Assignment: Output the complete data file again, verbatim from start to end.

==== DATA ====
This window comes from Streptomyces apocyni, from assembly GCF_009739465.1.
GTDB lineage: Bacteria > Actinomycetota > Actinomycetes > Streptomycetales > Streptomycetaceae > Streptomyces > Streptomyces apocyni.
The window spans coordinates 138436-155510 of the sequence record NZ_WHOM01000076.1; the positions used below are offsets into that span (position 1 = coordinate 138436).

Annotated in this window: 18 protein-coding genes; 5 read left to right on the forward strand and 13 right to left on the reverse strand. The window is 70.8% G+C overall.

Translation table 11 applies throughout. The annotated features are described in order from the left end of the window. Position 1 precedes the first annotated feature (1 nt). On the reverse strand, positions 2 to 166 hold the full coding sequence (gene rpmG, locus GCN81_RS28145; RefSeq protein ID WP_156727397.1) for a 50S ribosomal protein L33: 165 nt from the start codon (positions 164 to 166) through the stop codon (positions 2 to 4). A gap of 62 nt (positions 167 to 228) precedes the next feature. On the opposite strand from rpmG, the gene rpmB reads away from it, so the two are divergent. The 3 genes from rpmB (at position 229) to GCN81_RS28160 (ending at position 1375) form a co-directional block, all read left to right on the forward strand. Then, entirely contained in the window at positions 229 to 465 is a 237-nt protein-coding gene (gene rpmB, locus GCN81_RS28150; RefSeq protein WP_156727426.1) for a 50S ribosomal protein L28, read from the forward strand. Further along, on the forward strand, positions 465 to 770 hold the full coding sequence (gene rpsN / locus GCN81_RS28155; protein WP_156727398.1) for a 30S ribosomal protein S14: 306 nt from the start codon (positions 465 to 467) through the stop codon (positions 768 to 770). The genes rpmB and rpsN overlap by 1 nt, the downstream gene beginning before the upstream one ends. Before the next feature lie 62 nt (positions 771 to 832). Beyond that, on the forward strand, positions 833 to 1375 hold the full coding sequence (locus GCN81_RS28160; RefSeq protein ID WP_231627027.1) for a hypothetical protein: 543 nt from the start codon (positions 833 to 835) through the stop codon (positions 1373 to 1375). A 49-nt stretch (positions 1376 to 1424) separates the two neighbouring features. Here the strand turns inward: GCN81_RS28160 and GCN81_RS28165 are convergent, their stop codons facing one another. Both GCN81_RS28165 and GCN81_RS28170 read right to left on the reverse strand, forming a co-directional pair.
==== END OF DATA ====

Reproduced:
This window comes from Streptomyces apocyni, from assembly GCF_009739465.1.
GTDB lineage: Bacteria > Actinomycetota > Actinomycetes > Streptomycetales > Streptomycetaceae > Streptomyces > Streptomyces apocyni.
The window spans coordinates 138436-155510 of the sequence record NZ_WHOM01000076.1; the positions used below are offsets into that span (position 1 = coordinate 138436).

Annotated in this window: 18 protein-coding genes; 5 read left to right on the forward strand and 13 right to left on the reverse strand. The window is 70.8% G+C overall.

Translation table 11 applies throughout. The annotated features are described in order from the left end of the window. Position 1 precedes the first annotated feature (1 nt). On the reverse strand, positions 2 to 166 hold the full coding sequence (gene rpmG, locus GCN81_RS28145; RefSeq protein ID WP_156727397.1) for a 50S ribosomal protein L33: 165 nt from the start codon (positions 164 to 166) through the stop codon (positions 2 to 4). A gap of 62 nt (positions 167 to 228) precedes the next feature. On the opposite strand from rpmG, the gene rpmB reads away from it, so the two are divergent. The 3 genes from rpmB (at position 229) to GCN81_RS28160 (ending at position 1375) form a co-directional block, all read left to right on the forward strand. Then, entirely contained in the window at positions 229 to 465 is a 237-nt protein-coding gene (gene rpmB, locus GCN81_RS28150; RefSeq protein WP_156727426.1) for a 50S ribosomal protein L28, read from the forward strand. Further along, on the forward strand, positions 465 to 770 hold the full coding sequence (gene rpsN / locus GCN81_RS28155; protein WP_156727398.1) for a 30S ribosomal protein S14: 306 nt from the start codon (positions 465 to 467) through the stop codon (positions 768 to 770). The genes rpmB and rpsN overlap by 1 nt, the downstream gene beginning before the upstream one ends. Before the next feature lie 62 nt (positions 771 to 832). Beyond that, on the forward strand, positions 833 to 1375 hold the full coding sequence (locus GCN81_RS28160; RefSeq protein ID WP_231627027.1) for a hypothetical protein: 543 nt from the start codon (positions 833 to 835) through the stop codon (positions 1373 to 1375). A 49-nt stretch (positions 1376 to 1424) separates the two neighbouring features. Here the strand turns inward: GCN81_RS28160 and GCN81_RS28165 are convergent, their stop codons facing one another. Both GCN81_RS28165 and GCN81_RS28170 read right to left on the reverse strand, forming a co-directional pair.